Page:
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NP: July 8, 1864 The Bedford Inquirer: 55th PA at Second Petersburg, June 14-21, 1864

HEADQUARTERS 55th [P[ennsylvania]. V[olunteer]’s.
June 25, 1864


Thinking a short communication from this quarter might interest some of the readers of your valuable paper, and more especially those who have friends in this regiment [55th Pennsylvania], I shall give a short sketch of the operations of the regiment since our return from Cold Harbor. We reached Point of Rocks on the Appomattox on the evening of June 14th [1864]. After landing and taking supper, we spread our tents upon the ground, and covering ourselves with our Indian [sic, India]-rubber blankets, we were soon enwrapt in that sweet repose which none know better how to appreciate than the weary soldier.1

At 2 o’clock A.M., June 15th we received orders to be ready to move at a moment’s notice. At daylight we took up the line of march, crossing on the Pontoons, to the south side of the [Appomattox] river and moving in the direction of Petersburg. Our Division, the 2nd [2/XVIII/AotJ], moved direct toward Petersburg, while the First [1/XVIII/AotJ] moved off to the left2. The object of this was not then understood by us, but was afterward fully and satisfactorily developed. Skirmishers were thrown out and we moved forward slowly and cautiously, our Brigade [1/2/XVIII/AotJ] taking the advance3. We came up with the enemy’s skirmishers at 9 o’clock A.M. [on June 15, 1864], and drove them about two miles, or until we were within range of the enemy’s batteries, and in sight of Petersburg. Here we halted and lay in line of battle until near sundown, when the First Division, commanded by Brig. Gen. Brooks came around our left and, flanking the enemy’s right, drove them from their works. The whole of their first line was then in our possession. Fifteen pieces of artillery, two hundred and fourteen Prisoners together with three or four colors and quite a large number of small arms were captured.4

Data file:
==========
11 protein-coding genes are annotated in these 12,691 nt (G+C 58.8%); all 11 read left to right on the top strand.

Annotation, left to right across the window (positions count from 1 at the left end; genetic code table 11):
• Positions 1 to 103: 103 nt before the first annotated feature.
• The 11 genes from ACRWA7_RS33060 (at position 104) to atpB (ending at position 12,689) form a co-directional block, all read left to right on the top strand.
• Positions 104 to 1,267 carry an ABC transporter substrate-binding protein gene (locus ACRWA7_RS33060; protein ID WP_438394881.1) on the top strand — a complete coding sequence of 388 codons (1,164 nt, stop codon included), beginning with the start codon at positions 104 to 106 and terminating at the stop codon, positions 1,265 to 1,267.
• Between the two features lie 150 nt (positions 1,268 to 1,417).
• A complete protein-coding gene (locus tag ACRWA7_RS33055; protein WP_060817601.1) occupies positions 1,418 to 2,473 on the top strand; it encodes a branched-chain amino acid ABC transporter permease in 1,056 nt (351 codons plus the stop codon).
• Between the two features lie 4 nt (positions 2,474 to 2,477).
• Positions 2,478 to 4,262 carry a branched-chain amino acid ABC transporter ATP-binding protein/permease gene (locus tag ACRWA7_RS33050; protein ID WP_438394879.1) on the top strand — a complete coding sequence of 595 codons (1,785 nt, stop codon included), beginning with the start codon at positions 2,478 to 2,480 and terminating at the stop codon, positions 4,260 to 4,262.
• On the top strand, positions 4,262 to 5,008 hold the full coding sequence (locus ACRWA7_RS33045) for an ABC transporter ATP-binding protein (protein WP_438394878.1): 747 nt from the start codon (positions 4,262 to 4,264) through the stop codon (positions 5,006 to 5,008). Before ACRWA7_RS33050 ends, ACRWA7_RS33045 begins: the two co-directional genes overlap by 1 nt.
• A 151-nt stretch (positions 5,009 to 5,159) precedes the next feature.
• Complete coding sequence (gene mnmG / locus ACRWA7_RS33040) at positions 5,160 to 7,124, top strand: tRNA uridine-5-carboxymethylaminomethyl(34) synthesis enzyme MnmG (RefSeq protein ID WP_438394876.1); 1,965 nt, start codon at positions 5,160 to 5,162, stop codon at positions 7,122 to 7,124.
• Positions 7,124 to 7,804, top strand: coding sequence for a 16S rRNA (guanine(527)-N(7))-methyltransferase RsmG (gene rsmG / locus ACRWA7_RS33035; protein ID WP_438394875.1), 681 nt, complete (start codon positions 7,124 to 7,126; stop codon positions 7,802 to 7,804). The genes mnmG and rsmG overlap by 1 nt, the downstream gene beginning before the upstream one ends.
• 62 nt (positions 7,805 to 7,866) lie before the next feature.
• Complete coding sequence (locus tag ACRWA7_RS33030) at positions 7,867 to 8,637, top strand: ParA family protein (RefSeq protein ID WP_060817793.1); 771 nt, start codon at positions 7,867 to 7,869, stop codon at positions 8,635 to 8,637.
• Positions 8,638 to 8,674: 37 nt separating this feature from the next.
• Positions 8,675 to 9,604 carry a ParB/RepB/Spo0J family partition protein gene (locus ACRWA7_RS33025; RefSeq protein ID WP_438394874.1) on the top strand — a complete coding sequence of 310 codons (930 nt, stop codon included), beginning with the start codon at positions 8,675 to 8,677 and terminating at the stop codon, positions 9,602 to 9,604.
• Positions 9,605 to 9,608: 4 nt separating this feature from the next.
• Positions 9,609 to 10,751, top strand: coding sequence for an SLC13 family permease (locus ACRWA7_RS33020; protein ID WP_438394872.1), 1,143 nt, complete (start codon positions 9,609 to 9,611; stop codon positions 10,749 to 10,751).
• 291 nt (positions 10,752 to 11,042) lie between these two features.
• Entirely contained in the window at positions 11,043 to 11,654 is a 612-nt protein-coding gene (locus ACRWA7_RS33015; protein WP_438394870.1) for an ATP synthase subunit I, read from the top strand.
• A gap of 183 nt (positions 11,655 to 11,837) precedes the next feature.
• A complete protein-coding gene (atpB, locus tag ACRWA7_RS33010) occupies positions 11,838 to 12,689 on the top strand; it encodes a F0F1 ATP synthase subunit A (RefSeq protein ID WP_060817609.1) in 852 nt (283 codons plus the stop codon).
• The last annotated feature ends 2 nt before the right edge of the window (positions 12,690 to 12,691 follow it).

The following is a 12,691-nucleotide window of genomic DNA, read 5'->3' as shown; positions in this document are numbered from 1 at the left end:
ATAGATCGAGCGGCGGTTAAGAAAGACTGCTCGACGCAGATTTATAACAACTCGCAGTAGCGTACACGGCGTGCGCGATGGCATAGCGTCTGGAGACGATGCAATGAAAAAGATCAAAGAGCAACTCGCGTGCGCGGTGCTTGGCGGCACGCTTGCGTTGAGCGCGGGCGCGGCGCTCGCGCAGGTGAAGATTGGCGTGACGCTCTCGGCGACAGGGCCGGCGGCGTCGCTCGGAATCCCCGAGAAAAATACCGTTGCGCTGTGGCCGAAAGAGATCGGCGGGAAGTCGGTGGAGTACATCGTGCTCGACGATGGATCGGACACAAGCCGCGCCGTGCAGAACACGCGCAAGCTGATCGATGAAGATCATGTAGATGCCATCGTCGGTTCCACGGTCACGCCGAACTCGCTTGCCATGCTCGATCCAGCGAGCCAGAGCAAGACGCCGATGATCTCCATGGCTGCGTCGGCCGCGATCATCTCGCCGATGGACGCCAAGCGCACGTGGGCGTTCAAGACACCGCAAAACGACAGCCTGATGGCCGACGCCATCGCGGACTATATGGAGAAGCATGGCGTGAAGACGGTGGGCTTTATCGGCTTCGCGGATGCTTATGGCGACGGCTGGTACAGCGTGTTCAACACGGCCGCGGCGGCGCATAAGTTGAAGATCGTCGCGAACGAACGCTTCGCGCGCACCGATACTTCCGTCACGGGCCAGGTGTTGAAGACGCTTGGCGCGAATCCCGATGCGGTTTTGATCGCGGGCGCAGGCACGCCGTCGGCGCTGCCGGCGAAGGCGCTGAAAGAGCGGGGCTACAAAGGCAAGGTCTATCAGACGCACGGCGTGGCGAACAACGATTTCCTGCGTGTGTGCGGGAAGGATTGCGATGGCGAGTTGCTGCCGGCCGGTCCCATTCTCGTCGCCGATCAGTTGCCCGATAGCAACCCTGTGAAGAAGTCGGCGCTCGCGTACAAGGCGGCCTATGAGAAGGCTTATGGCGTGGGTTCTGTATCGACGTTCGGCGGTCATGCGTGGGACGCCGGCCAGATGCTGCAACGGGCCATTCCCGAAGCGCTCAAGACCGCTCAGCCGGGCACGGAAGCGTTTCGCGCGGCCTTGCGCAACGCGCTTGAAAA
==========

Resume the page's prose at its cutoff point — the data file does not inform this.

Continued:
Night set in, and all the troops of the 18th Corps Bivouacked for the night except the 55th P[ennsylvania]. V[olunteers]. and the 23rd. Mass[achusetts]. Vol[unteer]s, which were deployed in front of our lines as pickets. The next day June 16th, everything was quiet until near sundown when we received the order to advance and engage the enemy. We moved forward until within two hundred yards of the enemy’s second line of works and held our position under a heavy fire till 10 o’clock P.M., when we were withdrawn and went into camp for the night. The 2nd Division rested on the 17th [of June 1864]; on the night of the 17th the enemy evacuated his 2nd line on our front and left.

At early dawn on the 18th [of June 1864] we again received orders to advance. But orders come generally a few hours previous to moving. So it was this time; we did not get started till about 8 o’clock A.M., moved slowly and halted at intervals, still following our skirmishers, and still looking for decisive orders. Such orders came at last; we were ordered forward in a charge under the most terrible fire. Our brave boys fell thick and fast, but they still pushed stubbornly on, and established a new line nearly a quarter of a mile toward Petersburg. Here despite the heavy fire of the enemy, we went to work and entrenched ourselves and held the position. The loss of the 55th in this charge alone was 95. The other regiments engaged suffered proportionately.5